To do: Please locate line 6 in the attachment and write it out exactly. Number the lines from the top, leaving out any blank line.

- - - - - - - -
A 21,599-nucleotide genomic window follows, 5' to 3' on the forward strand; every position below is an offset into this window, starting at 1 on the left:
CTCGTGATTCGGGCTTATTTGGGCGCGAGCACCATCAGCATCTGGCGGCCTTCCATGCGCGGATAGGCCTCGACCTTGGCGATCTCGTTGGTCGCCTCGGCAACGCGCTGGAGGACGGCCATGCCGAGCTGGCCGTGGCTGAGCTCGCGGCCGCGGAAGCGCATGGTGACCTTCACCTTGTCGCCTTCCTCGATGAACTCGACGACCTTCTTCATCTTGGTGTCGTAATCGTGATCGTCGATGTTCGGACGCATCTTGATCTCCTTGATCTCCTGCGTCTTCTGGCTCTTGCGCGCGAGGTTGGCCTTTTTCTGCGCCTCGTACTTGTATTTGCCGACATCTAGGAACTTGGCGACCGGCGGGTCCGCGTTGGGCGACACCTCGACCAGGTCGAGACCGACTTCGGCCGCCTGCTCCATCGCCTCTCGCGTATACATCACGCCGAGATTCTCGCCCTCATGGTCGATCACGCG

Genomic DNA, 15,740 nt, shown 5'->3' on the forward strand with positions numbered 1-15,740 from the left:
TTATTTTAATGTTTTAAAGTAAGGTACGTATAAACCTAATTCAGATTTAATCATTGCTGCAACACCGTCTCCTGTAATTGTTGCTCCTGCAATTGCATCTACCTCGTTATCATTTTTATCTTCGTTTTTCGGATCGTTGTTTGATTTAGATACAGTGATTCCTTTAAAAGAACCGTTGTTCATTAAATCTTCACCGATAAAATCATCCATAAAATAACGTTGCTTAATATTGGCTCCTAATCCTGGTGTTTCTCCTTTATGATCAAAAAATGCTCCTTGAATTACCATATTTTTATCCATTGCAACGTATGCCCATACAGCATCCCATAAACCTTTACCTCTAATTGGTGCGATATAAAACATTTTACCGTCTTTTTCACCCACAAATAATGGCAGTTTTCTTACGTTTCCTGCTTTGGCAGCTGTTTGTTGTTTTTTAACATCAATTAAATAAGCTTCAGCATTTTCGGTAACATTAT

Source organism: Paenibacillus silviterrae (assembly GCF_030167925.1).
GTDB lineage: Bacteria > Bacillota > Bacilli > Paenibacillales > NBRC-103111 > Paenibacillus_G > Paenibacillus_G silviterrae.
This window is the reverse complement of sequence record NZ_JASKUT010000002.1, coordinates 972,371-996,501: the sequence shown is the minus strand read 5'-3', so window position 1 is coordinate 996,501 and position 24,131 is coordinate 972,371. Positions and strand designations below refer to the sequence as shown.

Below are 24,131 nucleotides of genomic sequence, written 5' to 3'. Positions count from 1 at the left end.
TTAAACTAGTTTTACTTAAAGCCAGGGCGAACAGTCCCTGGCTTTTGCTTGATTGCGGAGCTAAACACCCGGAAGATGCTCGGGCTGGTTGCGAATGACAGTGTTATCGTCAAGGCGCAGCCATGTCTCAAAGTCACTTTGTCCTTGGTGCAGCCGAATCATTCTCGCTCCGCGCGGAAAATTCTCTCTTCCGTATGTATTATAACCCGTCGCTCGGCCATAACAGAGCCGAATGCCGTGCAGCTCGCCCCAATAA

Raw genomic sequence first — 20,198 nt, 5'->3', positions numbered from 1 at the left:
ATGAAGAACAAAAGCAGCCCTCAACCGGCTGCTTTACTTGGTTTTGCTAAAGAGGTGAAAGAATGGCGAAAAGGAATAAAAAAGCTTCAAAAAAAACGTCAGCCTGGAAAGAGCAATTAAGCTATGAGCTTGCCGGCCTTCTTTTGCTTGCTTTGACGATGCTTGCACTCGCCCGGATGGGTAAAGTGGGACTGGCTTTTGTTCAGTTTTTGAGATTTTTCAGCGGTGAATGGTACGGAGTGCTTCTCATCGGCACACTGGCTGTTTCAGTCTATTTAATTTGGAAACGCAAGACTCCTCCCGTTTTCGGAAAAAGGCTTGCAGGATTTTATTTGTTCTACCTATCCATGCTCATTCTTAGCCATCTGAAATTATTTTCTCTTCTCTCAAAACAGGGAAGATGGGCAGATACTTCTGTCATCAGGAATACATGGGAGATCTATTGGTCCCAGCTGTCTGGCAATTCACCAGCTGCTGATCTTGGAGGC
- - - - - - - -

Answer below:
GTDB lineage: Bacteria > Bacillota > Bacilli > Paenibacillales > NBRC-103111 > Paenibacillus_G > Paenibacillus_G silviterrae.